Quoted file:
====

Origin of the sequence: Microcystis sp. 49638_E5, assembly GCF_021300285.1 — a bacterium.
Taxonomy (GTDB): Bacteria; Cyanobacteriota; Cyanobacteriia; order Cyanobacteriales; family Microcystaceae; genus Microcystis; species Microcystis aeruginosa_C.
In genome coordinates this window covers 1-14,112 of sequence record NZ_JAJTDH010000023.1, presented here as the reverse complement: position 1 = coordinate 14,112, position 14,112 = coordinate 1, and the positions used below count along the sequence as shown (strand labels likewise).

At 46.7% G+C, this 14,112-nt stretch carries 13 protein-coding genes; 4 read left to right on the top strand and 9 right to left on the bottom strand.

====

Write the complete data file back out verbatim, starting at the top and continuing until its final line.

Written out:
Origin of the sequence: Microcystis sp. 49638_E5, assembly GCF_021300285.1 — a bacterium.
Taxonomy (GTDB): Bacteria; Cyanobacteriota; Cyanobacteriia; order Cyanobacteriales; family Microcystaceae; genus Microcystis; species Microcystis aeruginosa_C.
In genome coordinates this window covers 1-14,112 of sequence record NZ_JAJTDH010000023.1, presented here as the reverse complement: position 1 = coordinate 14,112, position 14,112 = coordinate 1, and the positions used below count along the sequence as shown (strand labels likewise).

At 46.7% G+C, this 14,112-nt stretch carries 13 protein-coding genes; 4 read left to right on the top strand and 9 right to left on the bottom strand.